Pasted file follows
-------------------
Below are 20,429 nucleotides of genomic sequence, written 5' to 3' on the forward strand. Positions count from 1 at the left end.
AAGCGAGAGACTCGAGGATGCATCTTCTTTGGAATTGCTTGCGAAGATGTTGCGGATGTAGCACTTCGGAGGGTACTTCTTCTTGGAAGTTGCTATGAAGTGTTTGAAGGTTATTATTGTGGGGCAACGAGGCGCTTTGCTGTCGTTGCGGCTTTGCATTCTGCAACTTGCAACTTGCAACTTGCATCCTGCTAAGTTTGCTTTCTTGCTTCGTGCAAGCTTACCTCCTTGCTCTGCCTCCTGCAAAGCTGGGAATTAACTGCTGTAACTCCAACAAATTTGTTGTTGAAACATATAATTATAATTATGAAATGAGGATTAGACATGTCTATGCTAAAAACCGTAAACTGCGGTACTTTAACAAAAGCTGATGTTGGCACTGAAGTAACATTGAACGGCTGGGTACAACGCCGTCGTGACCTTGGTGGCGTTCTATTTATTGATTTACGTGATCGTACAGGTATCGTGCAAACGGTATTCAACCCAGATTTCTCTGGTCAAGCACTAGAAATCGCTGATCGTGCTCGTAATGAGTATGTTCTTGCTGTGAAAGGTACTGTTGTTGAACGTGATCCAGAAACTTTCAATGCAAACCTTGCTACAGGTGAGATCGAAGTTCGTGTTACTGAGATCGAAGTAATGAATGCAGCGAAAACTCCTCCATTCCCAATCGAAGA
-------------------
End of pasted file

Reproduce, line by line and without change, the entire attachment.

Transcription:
Below are 20,429 nucleotides of genomic sequence, written 5' to 3' on the forward strand. Positions count from 1 at the left end.
AAGCGAGAGACTCGAGGATGCATCTTCTTTGGAATTGCTTGCGAAGATGTTGCGGATGTAGCACTTCGGAGGGTACTTCTTCTTGGAAGTTGCTATGAAGTGTTTGAAGGTTATTATTGTGGGGCAACGAGGCGCTTTGCTGTCGTTGCGGCTTTGCATTCTGCAACTTGCAACTTGCAACTTGCATCCTGCTAAGTTTGCTTTCTTGCTTCGTGCAAGCTTACCTCCTTGCTCTGCCTCCTGCAAAGCTGGGAATTAACTGCTGTAACTCCAACAAATTTGTTGTTGAAACATATAATTATAATTATGAAATGAGGATTAGACATGTCTATGCTAAAAACCGTAAACTGCGGTACTTTAACAAAAGCTGATGTTGGCACTGAAGTAACATTGAACGGCTGGGTACAACGCCGTCGTGACCTTGGTGGCGTTCTATTTATTGATTTACGTGATCGTACAGGTATCGTGCAAACGGTATTCAACCCAGATTTCTCTGGTCAAGCACTAGAAATCGCTGATCGTGCTCGTAATGAGTATGTTCTTGCTGTGAAAGGTACTGTTGTTGAACGTGATCCAGAAACTTTCAATGCAAACCTTGCTACAGGTGAGATCGAAGTTCGTGTTACTGAGATCGAAGTAATGAATGCAGCGAAAACTCCTCCATTCCCAATCGAAGA